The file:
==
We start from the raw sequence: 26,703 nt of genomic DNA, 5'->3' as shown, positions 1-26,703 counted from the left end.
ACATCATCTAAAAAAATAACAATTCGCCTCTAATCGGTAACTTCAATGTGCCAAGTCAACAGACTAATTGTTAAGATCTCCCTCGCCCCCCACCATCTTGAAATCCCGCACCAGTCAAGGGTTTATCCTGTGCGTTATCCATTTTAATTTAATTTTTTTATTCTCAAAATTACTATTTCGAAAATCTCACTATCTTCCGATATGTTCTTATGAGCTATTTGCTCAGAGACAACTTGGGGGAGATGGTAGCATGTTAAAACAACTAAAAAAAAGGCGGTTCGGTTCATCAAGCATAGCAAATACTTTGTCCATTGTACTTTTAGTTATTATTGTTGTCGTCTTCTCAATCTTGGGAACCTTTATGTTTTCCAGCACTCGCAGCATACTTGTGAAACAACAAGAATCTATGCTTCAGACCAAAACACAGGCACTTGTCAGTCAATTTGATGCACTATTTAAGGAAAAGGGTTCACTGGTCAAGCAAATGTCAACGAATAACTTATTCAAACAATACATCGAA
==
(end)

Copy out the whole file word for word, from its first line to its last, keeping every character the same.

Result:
We start from the raw sequence: 26,703 nt of genomic DNA, 5'->3' as shown, positions 1-26,703 counted from the left end.
ACATCATCTAAAAAAATAACAATTCGCCTCTAATCGGTAACTTCAATGTGCCAAGTCAACAGACTAATTGTTAAGATCTCCCTCGCCCCCCACCATCTTGAAATCCCGCACCAGTCAAGGGTTTATCCTGTGCGTTATCCATTTTAATTTAATTTTTTTATTCTCAAAATTACTATTTCGAAAATCTCACTATCTTCCGATATGTTCTTATGAGCTATTTGCTCAGAGACAACTTGGGGGAGATGGTAGCATGTTAAAACAACTAAAAAAAAGGCGGTTCGGTTCATCAAGCATAGCAAATACTTTGTCCATTGTACTTTTAGTTATTATTGTTGTCGTCTTCTCAATCTTGGGAACCTTTATGTTTTCCAGCACTCGCAGCATACTTGTGAAACAACAAGAATCTATGCTTCAGACCAAAACACAGGCACTTGTCAGTCAATTTGATGCACTATTTAAGGAAAAGGGTTCACTGGTCAAGCAAATGTCAACGAATAACTTATTCAAACAATACATCGAA